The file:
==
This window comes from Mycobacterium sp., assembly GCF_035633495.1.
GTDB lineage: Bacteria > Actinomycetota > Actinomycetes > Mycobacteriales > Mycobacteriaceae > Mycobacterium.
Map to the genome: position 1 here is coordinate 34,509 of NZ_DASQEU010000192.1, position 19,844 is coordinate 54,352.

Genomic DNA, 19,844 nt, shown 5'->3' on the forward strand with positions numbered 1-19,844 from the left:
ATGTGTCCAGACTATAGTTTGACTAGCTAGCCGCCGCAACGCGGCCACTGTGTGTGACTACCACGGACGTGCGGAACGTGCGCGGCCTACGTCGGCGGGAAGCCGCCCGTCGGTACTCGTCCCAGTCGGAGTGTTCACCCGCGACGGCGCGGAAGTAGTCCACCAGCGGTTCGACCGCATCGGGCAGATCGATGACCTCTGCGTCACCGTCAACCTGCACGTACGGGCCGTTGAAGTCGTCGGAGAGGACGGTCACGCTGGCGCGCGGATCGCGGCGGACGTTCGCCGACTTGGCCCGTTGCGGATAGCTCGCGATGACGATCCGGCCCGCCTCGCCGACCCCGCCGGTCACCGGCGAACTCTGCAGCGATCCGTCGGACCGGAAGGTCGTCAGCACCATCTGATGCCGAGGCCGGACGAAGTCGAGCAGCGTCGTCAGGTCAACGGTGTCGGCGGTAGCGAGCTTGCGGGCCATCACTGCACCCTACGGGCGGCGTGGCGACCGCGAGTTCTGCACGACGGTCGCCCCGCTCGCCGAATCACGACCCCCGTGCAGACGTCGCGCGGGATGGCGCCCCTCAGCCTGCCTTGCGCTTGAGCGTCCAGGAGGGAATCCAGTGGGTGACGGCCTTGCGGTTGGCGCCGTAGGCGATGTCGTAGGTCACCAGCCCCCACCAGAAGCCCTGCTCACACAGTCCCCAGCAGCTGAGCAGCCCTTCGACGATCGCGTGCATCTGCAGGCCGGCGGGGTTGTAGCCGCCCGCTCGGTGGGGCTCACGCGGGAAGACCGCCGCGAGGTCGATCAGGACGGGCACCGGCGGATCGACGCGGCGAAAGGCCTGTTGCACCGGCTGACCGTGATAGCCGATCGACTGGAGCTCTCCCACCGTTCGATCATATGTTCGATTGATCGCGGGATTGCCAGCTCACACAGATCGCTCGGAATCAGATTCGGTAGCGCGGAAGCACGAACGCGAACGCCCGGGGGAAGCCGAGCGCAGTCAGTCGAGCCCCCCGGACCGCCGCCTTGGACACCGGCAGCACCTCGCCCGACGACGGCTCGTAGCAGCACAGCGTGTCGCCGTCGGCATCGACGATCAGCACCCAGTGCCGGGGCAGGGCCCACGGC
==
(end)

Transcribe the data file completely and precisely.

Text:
This window comes from Mycobacterium sp., assembly GCF_035633495.1.
GTDB lineage: Bacteria > Actinomycetota > Actinomycetes > Mycobacteriales > Mycobacteriaceae > Mycobacterium.
Map to the genome: position 1 here is coordinate 34,509 of NZ_DASQEU010000192.1, position 19,844 is coordinate 54,352.

Genomic DNA, 19,844 nt, shown 5'->3' on the forward strand with positions numbered 1-19,844 from the left:
ATGTGTCCAGACTATAGTTTGACTAGCTAGCCGCCGCAACGCGGCCACTGTGTGTGACTACCACGGACGTGCGGAACGTGCGCGGCCTACGTCGGCGGGAAGCCGCCCGTCGGTACTCGTCCCAGTCGGAGTGTTCACCCGCGACGGCGCGGAAGTAGTCCACCAGCGGTTCGACCGCATCGGGCAGATCGATGACCTCTGCGTCACCGTCAACCTGCACGTACGGGCCGTTGAAGTCGTCGGAGAGGACGGTCACGCTGGCGCGCGGATCGCGGCGGACGTTCGCCGACTTGGCCCGTTGCGGATAGCTCGCGATGACGATCCGGCCCGCCTCGCCGACCCCGCCGGTCACCGGCGAACTCTGCAGCGATCCGTCGGACCGGAAGGTCGTCAGCACCATCTGATGCCGAGGCCGGACGAAGTCGAGCAGCGTCGTCAGGTCAACGGTGTCGGCGGTAGCGAGCTTGCGGGCCATCACTGCACCCTACGGGCGGCGTGGCGACCGCGAGTTCTGCACGACGGTCGCCCCGCTCGCCGAATCACGACCCCCGTGCAGACGTCGCGCGGGATGGCGCCCCTCAGCCTGCCTTGCGCTTGAGCGTCCAGGAGGGAATCCAGTGGGTGACGGCCTTGCGGTTGGCGCCGTAGGCGATGTCGTAGGTCACCAGCCCCCACCAGAAGCCCTGCTCACACAGTCCCCAGCAGCTGAGCAGCCCTTCGACGATCGCGTGCATCTGCAGGCCGGCGGGGTTGTAGCCGCCCGCTCGGTGGGGCTCACGCGGGAAGACCGCCGCGAGGTCGATCAGGACGGGCACCGGCGGATCGACGCGGCGAAAGGCCTGTTGCACCGGCTGACCGTGATAGCCGATCGACTGGAGCTCTCCCACCGTTCGATCATATGTTCGATTGATCGCGGGATTGCCAGCTCACACAGATCGCTCGGAATCAGATTCGGTAGCGCGGAAGCACGAACGCGAACGCCCGGGGGAAGCCGAGCGCAGTCAGTCGAGCCCCCCGGACCGCCGCCTTGGACACCGGCAGCACCTCGCCCGACGACGGCTCGTAGCAGCACAGCGTGTCGCCGTCGGCATCGACGATCAGCACCCAGTGCCGGGGCAGGGCCCACGGC